Bitcoin’s mining difficulty saw the second-largest drop in history on Tuesday, as the difficulty dropped to 16.78 trillion, losing a touch over 16% since last week’s all-time difficulty high. The last time bitcoin’s mining difficulty dropped so low was in October 2011, when it lost around 18%. Since the large difficulty drop took place, the overall SHA256 hashrate increased a great deal after losing 40% during the last week of October.
The Bitcoin (BTC) network saw a significant mining difficulty drop on Tuesday when it slid -16.05% to 16.78t. News.Bitcoin.com reported last week on how the network’s SHA256 hashrate plunged around 40% to roughly 90 exahash per second.
Following Tuesday’s difficulty drop, BTC’s hashrate has increased a great deal, spiking to 114 EH/s on November 3, after touching 97 EH/s during the earliest hours on Tuesday morning. BTC’s hashrate is hovering just above the 100 EH/s handle at 107 EH/s at the time of publication.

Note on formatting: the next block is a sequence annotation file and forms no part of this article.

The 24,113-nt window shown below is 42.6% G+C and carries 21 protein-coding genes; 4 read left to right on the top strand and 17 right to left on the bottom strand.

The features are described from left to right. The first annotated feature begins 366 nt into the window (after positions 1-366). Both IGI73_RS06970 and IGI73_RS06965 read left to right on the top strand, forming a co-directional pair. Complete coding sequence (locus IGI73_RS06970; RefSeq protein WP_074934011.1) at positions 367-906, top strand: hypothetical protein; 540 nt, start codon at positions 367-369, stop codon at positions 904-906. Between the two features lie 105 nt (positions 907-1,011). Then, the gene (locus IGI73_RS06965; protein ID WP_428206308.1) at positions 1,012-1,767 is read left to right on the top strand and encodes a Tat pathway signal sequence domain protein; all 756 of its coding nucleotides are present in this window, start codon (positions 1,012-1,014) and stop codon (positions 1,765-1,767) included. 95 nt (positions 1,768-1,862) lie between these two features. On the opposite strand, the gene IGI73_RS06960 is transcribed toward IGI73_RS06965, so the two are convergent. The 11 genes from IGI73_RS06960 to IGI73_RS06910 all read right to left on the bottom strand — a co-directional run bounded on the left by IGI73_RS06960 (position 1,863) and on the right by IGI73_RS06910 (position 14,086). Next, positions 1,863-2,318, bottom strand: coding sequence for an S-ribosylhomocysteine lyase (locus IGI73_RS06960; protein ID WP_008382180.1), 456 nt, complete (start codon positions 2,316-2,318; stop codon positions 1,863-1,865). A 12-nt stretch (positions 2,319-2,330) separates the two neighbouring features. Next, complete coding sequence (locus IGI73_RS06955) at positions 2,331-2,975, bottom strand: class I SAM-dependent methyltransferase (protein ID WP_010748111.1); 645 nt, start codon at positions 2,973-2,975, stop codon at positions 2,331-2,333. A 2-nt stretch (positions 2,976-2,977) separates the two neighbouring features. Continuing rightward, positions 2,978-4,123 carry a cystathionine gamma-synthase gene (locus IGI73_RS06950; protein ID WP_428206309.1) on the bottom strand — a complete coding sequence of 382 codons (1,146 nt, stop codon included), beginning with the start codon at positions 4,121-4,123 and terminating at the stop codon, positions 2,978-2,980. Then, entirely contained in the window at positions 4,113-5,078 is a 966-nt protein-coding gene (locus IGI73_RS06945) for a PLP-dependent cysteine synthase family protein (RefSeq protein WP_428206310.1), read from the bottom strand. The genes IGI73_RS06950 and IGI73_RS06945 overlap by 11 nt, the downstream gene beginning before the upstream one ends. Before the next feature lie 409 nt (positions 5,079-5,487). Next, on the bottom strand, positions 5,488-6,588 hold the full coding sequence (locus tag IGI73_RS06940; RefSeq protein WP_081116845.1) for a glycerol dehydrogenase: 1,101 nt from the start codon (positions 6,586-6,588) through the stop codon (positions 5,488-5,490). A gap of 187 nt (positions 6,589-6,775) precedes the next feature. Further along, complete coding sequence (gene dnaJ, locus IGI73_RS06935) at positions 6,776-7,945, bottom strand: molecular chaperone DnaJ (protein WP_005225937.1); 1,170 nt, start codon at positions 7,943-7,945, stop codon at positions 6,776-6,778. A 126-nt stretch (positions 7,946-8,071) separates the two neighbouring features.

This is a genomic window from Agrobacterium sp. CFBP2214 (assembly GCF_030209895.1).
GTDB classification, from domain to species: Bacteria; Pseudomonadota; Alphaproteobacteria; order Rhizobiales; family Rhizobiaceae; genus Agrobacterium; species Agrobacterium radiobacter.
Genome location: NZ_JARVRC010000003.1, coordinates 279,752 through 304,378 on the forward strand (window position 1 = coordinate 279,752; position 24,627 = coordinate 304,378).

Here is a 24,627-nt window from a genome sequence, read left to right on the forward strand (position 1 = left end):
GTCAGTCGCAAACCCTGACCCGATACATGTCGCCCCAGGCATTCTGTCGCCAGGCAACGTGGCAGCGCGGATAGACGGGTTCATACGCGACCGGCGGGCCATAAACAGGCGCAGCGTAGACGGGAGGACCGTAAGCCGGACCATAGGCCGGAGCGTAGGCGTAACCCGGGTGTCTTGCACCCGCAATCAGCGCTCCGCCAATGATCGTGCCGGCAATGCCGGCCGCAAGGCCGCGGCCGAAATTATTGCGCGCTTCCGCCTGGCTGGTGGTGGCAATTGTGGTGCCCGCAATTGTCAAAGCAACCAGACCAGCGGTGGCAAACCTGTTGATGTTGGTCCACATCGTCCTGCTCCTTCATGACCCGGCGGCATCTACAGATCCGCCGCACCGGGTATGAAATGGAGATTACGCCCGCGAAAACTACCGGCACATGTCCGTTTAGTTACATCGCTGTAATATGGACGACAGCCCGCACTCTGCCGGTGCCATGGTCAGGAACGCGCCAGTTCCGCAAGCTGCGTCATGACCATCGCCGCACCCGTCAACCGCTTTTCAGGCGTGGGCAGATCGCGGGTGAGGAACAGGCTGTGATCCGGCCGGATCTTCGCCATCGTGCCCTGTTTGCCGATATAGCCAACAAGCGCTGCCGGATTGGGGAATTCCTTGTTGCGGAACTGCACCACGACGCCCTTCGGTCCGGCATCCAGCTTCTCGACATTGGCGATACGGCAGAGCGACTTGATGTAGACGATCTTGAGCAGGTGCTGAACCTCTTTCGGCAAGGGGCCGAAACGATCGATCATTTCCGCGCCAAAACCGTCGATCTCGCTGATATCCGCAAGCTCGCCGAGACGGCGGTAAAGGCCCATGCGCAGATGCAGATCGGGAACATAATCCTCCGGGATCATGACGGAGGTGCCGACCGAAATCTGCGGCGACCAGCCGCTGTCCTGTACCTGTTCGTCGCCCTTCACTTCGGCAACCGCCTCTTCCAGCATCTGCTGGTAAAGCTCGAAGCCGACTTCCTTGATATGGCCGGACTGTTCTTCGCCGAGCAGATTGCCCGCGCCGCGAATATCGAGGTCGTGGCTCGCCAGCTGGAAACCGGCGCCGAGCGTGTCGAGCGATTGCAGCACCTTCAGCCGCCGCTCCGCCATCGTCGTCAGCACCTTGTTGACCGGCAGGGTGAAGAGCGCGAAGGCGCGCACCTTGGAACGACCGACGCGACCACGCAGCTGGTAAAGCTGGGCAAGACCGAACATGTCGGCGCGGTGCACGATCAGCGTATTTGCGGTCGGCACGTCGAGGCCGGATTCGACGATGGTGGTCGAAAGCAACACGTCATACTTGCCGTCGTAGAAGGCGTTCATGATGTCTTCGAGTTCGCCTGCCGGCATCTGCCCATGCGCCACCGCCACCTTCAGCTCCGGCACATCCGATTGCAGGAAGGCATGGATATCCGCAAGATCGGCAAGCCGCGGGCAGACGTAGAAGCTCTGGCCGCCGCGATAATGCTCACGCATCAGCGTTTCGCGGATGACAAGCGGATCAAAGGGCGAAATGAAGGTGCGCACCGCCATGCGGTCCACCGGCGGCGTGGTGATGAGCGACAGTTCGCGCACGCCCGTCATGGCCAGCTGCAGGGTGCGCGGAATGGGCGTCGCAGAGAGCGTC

Mining difficulty essentially is the relative measurement of the amount of resources needed to find bitcoin blocks on a given day. It gives people an idea of how difficult it is to mine a new block. Bitcoin’s difficulty changes using 2,016 block epochs or two-week intervals.
When the hashrate is extremely high, the difficulty will grow more difficult during the change and if the total estimated hashrate has drops it becomes easier to mine bitcoin. With the hashrate at current speeds today, estimates show another -16% drop on the horizon.
Data from Btc.com on Tuesday indicates the next change is more than 14 days away and estimates show it may drop down to 14.05t, losing -16.3% if it comes to fruition. Today, on November 3, there are 16 mining operations dedicating hashrate to the Bitcoin (BTC) network.
F2pool leads the pack of pools with roughly 18.7% of the network with over 20 EH/s under the hood. This is followed by operations like Poolin (15.5 EH/s), Btc.com (12.4 EH/s)….